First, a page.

The Zorro character and story were based on a 1919 serialized novel, The Curse of Capistrano, by pulp writer Johnston McCully. Originally, the 1940 movie was slated to be called The Californian until clearer heads prevailed. Someone realized that there was money to be made by directly associating with the 1920 Douglas Fairbanks silent epic, The Mark of Zorro. That movie had rocketed Fairbanks to superstardom, and many people still fondly remembered his version of Zorro. So The Californian was dropped in favor of the original title.
Another, more emotional, connection to the Fairbanks version was made that resulted in good headlines for Fox. Following the filming of 1920’s The Mark of Zorro and its phenomenal success, Fairbanks gave to his fencing trainer, Fred Cavens, the sword he had used in the movie. His instructions were to pass it along to the next actor who played Zorro. Twenty years later the San Francisco Examiner wrote:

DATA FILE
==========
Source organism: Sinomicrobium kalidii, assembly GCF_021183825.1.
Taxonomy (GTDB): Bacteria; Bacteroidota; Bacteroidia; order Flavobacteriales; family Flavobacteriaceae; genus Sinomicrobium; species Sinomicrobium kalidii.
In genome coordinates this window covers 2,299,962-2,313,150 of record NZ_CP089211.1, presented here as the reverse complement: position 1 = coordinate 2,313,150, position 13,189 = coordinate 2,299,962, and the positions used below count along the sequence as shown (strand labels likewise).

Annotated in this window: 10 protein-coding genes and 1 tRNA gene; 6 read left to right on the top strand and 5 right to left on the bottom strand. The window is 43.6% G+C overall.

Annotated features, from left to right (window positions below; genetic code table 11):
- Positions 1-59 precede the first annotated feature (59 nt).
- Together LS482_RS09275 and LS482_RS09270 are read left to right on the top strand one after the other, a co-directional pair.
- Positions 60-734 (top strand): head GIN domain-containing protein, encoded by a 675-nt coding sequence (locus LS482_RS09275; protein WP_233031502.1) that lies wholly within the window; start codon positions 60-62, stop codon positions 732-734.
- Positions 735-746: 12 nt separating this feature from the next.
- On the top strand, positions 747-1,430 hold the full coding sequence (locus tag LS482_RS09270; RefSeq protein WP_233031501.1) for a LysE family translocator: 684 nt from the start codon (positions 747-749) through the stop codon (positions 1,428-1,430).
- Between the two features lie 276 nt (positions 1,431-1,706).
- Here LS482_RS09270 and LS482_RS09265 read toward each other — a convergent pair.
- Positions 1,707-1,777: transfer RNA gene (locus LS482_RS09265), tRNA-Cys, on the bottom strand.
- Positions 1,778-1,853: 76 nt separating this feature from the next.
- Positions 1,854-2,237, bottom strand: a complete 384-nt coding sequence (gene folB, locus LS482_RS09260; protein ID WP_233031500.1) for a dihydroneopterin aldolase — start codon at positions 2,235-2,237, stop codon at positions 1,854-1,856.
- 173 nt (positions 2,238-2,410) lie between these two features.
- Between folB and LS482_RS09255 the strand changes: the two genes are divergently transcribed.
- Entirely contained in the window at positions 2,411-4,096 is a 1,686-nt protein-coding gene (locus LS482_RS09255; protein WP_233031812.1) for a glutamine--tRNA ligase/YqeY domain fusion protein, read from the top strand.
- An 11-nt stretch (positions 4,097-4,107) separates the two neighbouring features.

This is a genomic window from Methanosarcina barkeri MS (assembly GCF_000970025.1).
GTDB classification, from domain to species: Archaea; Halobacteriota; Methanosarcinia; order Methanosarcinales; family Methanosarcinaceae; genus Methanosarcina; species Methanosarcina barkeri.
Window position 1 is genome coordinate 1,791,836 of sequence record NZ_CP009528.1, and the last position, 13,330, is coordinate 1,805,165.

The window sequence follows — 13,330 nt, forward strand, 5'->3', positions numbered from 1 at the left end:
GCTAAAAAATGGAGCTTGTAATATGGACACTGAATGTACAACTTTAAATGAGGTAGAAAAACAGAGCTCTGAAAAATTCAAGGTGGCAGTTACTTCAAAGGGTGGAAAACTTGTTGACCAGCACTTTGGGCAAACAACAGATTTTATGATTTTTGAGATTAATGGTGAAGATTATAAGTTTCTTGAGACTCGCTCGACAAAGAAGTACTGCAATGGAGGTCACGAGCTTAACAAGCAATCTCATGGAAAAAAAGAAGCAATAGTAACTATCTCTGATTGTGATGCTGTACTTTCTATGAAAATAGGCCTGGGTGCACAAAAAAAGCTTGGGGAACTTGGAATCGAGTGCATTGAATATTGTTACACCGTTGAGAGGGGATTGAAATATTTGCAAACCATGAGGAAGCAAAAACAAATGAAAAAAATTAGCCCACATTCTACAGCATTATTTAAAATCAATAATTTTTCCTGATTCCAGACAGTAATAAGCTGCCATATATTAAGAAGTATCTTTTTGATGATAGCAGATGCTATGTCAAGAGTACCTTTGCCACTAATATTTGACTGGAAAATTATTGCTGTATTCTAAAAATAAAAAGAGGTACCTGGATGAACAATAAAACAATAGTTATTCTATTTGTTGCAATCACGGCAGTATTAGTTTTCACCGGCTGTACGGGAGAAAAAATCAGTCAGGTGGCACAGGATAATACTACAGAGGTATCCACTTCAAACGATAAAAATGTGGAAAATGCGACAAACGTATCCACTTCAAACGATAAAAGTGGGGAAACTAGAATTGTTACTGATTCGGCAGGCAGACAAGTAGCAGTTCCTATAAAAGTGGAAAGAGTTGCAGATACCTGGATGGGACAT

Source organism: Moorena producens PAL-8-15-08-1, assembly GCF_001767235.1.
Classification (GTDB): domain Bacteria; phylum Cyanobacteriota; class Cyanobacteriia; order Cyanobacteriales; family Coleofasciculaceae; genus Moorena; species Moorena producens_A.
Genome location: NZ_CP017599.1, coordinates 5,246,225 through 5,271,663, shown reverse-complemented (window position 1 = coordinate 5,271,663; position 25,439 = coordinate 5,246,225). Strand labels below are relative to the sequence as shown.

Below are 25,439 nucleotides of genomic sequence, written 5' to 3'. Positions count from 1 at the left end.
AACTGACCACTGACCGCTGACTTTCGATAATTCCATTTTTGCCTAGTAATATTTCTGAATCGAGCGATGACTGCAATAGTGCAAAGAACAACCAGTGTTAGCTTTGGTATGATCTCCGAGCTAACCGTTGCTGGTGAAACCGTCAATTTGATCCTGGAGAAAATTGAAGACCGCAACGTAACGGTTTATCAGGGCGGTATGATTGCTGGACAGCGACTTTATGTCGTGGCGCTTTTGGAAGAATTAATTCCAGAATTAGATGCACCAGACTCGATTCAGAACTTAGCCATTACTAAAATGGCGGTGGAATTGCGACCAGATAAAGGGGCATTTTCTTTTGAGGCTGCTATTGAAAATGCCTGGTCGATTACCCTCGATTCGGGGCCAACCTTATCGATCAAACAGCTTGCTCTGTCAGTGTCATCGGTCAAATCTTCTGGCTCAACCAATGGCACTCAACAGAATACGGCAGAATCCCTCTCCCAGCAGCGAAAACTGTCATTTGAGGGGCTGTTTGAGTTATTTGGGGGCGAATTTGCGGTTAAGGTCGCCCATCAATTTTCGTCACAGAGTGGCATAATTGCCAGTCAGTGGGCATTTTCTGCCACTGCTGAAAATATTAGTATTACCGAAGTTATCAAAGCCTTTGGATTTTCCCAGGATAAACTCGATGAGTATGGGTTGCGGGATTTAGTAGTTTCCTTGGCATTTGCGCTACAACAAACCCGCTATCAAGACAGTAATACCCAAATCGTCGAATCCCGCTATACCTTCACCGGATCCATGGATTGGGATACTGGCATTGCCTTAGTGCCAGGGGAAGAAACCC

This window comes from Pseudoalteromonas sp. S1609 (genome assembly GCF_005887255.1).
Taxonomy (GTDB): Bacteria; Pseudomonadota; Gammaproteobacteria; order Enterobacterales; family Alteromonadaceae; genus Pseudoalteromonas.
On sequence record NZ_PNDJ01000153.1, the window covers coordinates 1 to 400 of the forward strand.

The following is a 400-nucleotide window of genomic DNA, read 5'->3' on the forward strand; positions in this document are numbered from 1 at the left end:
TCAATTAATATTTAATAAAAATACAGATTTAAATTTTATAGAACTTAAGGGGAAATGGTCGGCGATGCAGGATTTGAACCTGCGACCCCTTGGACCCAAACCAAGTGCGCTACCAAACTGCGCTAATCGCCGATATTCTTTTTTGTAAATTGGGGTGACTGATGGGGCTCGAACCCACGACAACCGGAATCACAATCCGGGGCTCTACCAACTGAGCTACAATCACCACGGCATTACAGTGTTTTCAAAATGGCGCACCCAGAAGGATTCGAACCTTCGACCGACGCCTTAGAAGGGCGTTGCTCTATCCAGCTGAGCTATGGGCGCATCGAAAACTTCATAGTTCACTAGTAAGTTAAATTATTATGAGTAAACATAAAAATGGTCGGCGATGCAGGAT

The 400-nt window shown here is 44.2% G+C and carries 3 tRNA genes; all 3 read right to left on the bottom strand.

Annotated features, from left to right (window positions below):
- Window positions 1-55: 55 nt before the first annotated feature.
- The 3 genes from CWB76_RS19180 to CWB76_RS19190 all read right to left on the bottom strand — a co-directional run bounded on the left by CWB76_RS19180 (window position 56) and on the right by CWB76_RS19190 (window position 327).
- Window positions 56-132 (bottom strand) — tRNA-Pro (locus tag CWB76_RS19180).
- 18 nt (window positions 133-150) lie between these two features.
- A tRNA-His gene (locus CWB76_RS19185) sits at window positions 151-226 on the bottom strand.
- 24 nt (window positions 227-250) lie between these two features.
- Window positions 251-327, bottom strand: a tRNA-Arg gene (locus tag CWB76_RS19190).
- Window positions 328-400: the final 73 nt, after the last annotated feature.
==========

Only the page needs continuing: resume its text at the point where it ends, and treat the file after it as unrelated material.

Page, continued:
“Cavens, who has been offered $10,000 for the blade, made the same request of Tyrone Power when he presented him with the sword on The Mark of Zorro set, where he coached him for the famous and colorful role of the great California bandit.”
And so all the scenes in which Power fights with a sword are done with the same blade used by Fairbanks in the 1920 film.
During filming, Power took a daily dip in a swimming pool that he had the film crew carefully heat for him. One day, as a practical joke, Zanuck arranged for the pool to remain unheated. When Power dove in for his daily swim, he reportedly received such a shock that he later claimed he thought he was going to have a heart attack.